Ernest L. Wilkinson Professor of Law
J. Reuben Clark School of Law
Brigham Young University

Jeffery M. Kadet
CPA (retired) and Adjunct Lecturer
University of Washington School of Law

Edward D. Kleinbard
Johnson Professor of Law and Business
University of Southern California Gould School of Law

David L. Koontz
CPA (retired)

Robert J. Peroni
Fondren Foundation Centennial Chair for Faculty Excellence and Professor of Law
University of Texas School of Law

Daniel N. Shaviro
Wayne Perry Professor of Taxation
New York University School of Law

Stephen E. Shay
Senior Lecturer
Harvard Law School




[1] FASB’s decisions on February 11, 2015, to require disclosures of pre-tax earnings sources and further information about tax expense, APB 23 reversals, and IRE designation amounts for certain countries are helpful but in our opinion do not address fundamental issues.

[2] With over $2 trillion of IRE designations, roughly $500 billion of DTLs have been suppressed just in the last decade under APB 23 since the 2004 repatriation holiday.  These numbers are so large relative to other financial statement entries that it would not take much in the way of reversals to cause noticeable effects.  The DTL suppressions under APB 23 by many U.S. multinationals exceed their existing DTLs, deferred tax assets, and approach the magnitudes of inventories and accounts receivable entries.  For example, in 2014 Apple’s own estimate of $23.3 billion of suppressed DTLs (associated with IREs of $69.7 billion) exceeds its $6.5 billion of DTAs, $20.6 billion of net property, plant, and equipment,  $17.5 billion of accounts receivable, and approaches its $29.0 billion of long-term debt.  While Apple’s ratio of APB-23-suppressed DTLs to total assets may be relatively large at 10 percent ($23.3/$231.8) compared to other companies, a perusal of companies (e.g., General Electric) suggests that ratios of about 5 percent are routine.

[3] While 14 Members of the APB viewed the Opinion as an improvement in accounting accuracy, the “Quad B” dissenters to APB 23, Messrs.  Bevis, Bows, Broeker, and Burger, cited noncomparability in noting that “(APB 23) validates a practice … completely contrary to the underlying concepts of deferred tax accounting … by sponsoring the idea that certain earnings may be accounted for on an accrual basis while the related income taxes are accounted for on the cash basis” (APB 23: Accounting for Income Taxes – Special Areas, April 1972, section 33, p. 6). Also, the cash treatment of taxes under APB 23 is optional, so a company has total accounting control (i.e., the choice between cash and accrual) of future U.S. residual taxes.

[4] APB 23 requires “… evidence of specific plans for reinvestment … which demonstrate that remittance of the earnings will be postponed indefinitely” (ibid., section 12, p. 4).  It might be reasonable for management in its guidance to say that company value will be enhanced if certain earnings remain unavailable to shareholders for a few years. However, the higher standard that should prevail for suppressing a DTL under APB 23 should be consistent with the maximum time arc of other DTLs such as those arising from depreciation, because for investors looking at above-the-tax-footnote financial statements DTLs are effectively homogeneous.  If a company believes it might repatriate in year 19 but under its interpretation of indefinitely for APB 23 only looked 5 or 10 years out and therefore suppressed the potential DTL associated with an IRE, and yet the same company or a competitor is carrying DTLs for depreciation (or, say, pensions) that will not expire for 20 years, that is inconsistent and confusing to investors trying to gauge earnings quality.  Also, many companies have added to the distortion by asserting that certain earnings are “permanently” reinvested overseas – this term is not found in APB 23, and its use raises even a more fundamental question of how current company management could ever assert such permanence.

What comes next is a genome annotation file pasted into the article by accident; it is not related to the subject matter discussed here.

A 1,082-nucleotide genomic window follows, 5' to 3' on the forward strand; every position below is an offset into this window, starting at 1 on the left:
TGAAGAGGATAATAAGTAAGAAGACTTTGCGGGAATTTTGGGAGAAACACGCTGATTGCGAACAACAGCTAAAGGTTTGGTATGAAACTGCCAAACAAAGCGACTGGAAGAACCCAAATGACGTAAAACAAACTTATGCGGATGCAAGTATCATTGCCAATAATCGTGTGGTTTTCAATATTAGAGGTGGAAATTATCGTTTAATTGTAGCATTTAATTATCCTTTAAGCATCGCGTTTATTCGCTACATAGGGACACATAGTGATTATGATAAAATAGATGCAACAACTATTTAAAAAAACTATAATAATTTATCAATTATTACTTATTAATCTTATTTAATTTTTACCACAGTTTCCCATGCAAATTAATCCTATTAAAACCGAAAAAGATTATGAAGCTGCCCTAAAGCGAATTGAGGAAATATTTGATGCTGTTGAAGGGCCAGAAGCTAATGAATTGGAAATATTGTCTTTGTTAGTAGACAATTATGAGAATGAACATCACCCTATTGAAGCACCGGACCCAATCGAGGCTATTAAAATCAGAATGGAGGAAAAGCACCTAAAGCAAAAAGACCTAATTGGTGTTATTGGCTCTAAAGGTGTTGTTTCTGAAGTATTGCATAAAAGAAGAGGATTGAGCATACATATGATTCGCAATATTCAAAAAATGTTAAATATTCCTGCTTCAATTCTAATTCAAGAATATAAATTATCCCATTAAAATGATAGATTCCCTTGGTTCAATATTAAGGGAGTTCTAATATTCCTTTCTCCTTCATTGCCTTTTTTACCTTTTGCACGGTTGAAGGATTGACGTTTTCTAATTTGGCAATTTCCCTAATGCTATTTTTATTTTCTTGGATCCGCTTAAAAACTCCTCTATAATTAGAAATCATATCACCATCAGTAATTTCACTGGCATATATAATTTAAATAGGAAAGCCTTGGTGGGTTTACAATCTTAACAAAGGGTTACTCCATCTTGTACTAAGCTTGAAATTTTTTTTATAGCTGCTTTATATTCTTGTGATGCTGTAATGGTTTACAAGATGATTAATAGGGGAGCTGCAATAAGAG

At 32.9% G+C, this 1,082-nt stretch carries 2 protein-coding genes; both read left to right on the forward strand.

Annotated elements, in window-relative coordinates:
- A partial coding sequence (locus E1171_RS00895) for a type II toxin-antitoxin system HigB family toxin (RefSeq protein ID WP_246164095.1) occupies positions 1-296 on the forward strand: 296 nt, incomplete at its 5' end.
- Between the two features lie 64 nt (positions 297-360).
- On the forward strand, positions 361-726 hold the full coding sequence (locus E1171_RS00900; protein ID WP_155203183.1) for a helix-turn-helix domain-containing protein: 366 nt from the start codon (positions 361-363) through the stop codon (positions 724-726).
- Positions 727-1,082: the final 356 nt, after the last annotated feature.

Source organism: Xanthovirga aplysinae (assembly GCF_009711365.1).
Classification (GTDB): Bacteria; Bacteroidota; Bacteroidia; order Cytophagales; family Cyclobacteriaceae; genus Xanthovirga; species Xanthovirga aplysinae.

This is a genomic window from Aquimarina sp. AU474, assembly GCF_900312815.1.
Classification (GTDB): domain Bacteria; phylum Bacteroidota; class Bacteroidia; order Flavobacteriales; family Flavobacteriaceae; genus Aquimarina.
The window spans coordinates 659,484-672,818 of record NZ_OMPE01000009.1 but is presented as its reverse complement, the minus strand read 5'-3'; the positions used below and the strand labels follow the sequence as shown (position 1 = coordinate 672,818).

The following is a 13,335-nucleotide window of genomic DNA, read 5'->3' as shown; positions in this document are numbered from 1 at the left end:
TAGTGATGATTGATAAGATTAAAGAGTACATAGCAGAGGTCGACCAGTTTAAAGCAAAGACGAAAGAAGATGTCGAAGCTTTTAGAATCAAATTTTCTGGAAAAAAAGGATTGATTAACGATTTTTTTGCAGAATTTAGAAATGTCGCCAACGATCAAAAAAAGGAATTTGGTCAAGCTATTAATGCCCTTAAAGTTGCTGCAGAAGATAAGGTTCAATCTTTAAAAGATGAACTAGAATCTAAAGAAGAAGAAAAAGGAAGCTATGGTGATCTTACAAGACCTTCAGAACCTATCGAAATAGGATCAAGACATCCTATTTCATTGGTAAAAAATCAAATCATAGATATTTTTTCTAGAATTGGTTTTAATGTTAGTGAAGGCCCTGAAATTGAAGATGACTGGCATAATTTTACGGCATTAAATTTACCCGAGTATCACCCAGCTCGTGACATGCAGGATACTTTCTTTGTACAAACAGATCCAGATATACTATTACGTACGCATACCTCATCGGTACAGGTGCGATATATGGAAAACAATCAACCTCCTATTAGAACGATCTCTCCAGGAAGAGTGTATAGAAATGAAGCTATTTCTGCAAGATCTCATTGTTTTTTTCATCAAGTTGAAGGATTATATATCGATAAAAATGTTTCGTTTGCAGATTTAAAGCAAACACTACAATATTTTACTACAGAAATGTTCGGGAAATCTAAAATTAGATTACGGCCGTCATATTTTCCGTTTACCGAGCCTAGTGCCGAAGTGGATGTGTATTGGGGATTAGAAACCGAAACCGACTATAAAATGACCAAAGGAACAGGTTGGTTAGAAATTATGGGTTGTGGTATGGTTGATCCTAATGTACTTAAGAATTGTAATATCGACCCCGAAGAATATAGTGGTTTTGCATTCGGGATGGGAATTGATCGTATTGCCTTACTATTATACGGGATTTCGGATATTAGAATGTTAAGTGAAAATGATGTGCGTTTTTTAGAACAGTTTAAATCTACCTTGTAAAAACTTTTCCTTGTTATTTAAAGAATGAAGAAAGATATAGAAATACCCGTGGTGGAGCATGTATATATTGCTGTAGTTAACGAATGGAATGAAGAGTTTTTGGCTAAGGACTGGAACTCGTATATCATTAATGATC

[5] Once it is recognized that indefinitely needs to cover at least 20 years, it would be difficult for any company to make an IRE designation because current management cannot control circumstances or future management’s actions.  Another concern is that the current flexibility that company managements have under APB 23 creates a conflict of interest. This is because the prevalence of equity-based compensation encourages a company’s management to lower tax expense so as to increase after-tax earnings and share price. Also, were this attestation made transparent, it could be Pyrrhic for whomever makes it because if U.S. management in 2015 openly stated that over $2 trillion of foreign earnings would be unavailable indefinitely (which should be defined as a minimum of 20 years, as DTLs used for depreciation can last 20 years or more, ditto for DTAs) to shareholders there likely would be a revolt that would install new management.  As another example of a test that is not applied under APB 23, the company should be foresighted about interest rates and how they affect the hurdle rate with respect to repatriation, because the correlation between the secular decline in interest rates and the recent huge IRE buildup is not coincidental. Are low interest rates to be expected for the next 20 years, and if not, how would this affect the company IRE decision?